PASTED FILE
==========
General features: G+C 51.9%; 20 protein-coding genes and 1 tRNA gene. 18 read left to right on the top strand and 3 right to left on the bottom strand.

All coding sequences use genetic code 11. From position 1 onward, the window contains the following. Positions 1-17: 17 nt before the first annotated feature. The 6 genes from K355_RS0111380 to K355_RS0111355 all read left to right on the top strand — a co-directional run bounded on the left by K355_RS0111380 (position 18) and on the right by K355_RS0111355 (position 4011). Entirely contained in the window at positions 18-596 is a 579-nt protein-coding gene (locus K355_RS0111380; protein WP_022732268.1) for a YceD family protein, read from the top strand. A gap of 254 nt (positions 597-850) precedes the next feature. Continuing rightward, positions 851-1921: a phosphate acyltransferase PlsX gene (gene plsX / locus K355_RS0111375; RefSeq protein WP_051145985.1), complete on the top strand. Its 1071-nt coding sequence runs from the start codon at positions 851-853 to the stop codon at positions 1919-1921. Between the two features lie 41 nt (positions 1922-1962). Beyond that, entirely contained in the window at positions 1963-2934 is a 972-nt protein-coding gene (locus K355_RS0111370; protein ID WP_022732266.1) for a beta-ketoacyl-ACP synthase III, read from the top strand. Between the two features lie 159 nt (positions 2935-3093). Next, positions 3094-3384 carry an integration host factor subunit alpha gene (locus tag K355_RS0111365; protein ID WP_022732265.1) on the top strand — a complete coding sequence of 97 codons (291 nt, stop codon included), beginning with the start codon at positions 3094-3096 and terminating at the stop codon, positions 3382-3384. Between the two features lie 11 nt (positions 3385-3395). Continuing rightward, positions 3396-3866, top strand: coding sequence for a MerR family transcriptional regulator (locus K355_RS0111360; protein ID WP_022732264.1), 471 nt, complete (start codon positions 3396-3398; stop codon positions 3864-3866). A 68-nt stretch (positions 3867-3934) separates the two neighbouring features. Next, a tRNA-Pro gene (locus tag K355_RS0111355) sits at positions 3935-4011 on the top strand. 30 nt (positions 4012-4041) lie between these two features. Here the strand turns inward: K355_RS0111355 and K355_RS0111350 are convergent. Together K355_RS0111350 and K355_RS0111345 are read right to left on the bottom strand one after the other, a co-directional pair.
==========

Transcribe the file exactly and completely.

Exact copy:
General features: G+C 51.9%; 20 protein-coding genes and 1 tRNA gene. 18 read left to right on the top strand and 3 right to left on the bottom strand.

All coding sequences use genetic code 11. From position 1 onward, the window contains the following. Positions 1-17: 17 nt before the first annotated feature. The 6 genes from K355_RS0111380 to K355_RS0111355 all read left to right on the top strand — a co-directional run bounded on the left by K355_RS0111380 (position 18) and on the right by K355_RS0111355 (position 4011). Entirely contained in the window at positions 18-596 is a 579-nt protein-coding gene (locus K355_RS0111380; protein WP_022732268.1) for a YceD family protein, read from the top strand. A gap of 254 nt (positions 597-850) precedes the next feature. Continuing rightward, positions 851-1921: a phosphate acyltransferase PlsX gene (gene plsX / locus K355_RS0111375; RefSeq protein WP_051145985.1), complete on the top strand. Its 1071-nt coding sequence runs from the start codon at positions 851-853 to the stop codon at positions 1919-1921. Between the two features lie 41 nt (positions 1922-1962). Beyond that, entirely contained in the window at positions 1963-2934 is a 972-nt protein-coding gene (locus K355_RS0111370; protein ID WP_022732266.1) for a beta-ketoacyl-ACP synthase III, read from the top strand. Between the two features lie 159 nt (positions 2935-3093). Next, positions 3094-3384 carry an integration host factor subunit alpha gene (locus tag K355_RS0111365; protein ID WP_022732265.1) on the top strand — a complete coding sequence of 97 codons (291 nt, stop codon included), beginning with the start codon at positions 3094-3096 and terminating at the stop codon, positions 3382-3384. Between the two features lie 11 nt (positions 3385-3395). Continuing rightward, positions 3396-3866, top strand: coding sequence for a MerR family transcriptional regulator (locus K355_RS0111360; protein ID WP_022732264.1), 471 nt, complete (start codon positions 3396-3398; stop codon positions 3864-3866). A 68-nt stretch (positions 3867-3934) separates the two neighbouring features. Next, a tRNA-Pro gene (locus tag K355_RS0111355) sits at positions 3935-4011 on the top strand. 30 nt (positions 4012-4041) lie between these two features. Here the strand turns inward: K355_RS0111355 and K355_RS0111350 are convergent. Together K355_RS0111350 and K355_RS0111345 are read right to left on the bottom strand one after the other, a co-directional pair.